This study summarizes the state of Idaho's approach to determine the suitability of reusing used tires for drainfield aggregate (drainrock) in standard subsurface sewage disposal systems and as a substitute for gravelless domed chamber systems. The used tire industry has developed alternative uses for used tires such as: a fuel supplement in incinerators, playground equipment, road building materials, marina boat dock bumpers, and for alternative daily cover at municipal solid waste landfills. Used tires are prohibited in Idaho from being disposed of in municipal solid waste landfills. The need exists to find several methods to reuse used tires because of the prohibition of landfilling tires and as an alternative to other more expensive methods of used tire disposal.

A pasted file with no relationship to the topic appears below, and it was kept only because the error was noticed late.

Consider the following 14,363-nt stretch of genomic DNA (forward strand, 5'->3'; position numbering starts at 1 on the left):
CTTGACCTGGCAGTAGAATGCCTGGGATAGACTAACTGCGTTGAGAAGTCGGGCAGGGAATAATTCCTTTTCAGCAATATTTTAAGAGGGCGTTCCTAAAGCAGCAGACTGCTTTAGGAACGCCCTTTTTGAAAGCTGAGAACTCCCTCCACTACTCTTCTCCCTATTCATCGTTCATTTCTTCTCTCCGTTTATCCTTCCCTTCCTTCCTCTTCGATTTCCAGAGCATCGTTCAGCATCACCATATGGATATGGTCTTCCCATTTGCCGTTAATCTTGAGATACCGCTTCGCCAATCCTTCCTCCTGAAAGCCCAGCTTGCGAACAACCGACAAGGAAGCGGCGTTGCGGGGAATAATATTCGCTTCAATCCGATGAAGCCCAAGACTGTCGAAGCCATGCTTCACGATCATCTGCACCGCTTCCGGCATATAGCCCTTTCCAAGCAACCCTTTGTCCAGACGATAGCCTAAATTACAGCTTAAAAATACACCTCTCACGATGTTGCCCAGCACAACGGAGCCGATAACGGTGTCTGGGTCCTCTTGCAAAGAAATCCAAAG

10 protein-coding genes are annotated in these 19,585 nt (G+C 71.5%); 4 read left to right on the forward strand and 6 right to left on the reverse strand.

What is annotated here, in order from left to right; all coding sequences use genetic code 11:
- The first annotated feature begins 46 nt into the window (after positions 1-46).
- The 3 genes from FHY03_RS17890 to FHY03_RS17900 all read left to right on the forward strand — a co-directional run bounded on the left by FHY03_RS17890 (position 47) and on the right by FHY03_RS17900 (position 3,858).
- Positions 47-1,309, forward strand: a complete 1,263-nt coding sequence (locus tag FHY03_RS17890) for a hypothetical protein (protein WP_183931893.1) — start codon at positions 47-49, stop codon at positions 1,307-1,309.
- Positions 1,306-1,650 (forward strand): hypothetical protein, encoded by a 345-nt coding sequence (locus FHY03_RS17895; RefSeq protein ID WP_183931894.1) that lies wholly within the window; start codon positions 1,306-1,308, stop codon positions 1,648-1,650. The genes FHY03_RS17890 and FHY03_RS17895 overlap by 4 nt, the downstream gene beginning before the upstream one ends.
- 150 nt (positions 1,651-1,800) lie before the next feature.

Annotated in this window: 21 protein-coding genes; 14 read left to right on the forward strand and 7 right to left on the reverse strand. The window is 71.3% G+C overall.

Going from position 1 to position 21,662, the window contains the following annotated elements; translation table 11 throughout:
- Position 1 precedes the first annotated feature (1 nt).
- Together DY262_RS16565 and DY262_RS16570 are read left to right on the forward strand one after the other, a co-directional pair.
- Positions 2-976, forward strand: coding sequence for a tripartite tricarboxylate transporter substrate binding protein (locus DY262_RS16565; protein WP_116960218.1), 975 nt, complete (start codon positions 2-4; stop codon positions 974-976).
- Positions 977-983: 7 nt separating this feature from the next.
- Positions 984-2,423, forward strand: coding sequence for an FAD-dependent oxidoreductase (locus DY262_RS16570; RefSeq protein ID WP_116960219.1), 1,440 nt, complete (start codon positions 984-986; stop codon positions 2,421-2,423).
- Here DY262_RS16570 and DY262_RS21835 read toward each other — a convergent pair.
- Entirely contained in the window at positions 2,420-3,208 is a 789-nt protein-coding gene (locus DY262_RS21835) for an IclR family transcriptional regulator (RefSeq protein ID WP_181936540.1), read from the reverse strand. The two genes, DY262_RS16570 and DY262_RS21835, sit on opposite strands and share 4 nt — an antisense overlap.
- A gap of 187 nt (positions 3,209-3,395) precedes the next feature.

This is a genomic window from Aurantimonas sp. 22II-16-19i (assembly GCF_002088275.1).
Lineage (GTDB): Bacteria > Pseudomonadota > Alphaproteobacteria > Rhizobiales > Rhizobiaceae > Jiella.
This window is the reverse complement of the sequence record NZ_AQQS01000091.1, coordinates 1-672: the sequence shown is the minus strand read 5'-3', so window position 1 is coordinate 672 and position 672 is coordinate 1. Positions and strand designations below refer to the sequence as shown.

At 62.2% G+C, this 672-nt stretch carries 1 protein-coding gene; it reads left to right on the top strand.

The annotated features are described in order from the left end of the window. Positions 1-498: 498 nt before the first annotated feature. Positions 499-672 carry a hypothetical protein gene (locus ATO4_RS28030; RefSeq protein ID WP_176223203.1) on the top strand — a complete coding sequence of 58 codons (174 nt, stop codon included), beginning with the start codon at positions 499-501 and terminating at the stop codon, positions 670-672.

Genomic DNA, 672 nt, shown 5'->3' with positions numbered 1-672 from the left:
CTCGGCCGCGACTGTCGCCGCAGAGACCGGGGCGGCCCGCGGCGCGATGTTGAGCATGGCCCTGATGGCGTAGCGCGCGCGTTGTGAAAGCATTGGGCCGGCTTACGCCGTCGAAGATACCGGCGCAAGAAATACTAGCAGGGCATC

Researchers report that shredded tires do not release any significant amounts of priority pollutants. These reports provide a general indication that the use of used tires as road bed materials does not pose a risk to ground water. The use of chipped tires and half tires in drainfields has not been evaluated as to the potential for ground water contamination. This study addresses the information gap for use of waste tires in subsurface sewage disposal applications. Used tire chips as a substitute for drainrock release sulfer and zinc from the rubber, and iron from the reinforcing wire. This release of metals was not observed for the half tires placed in the gravelless domed chamber design.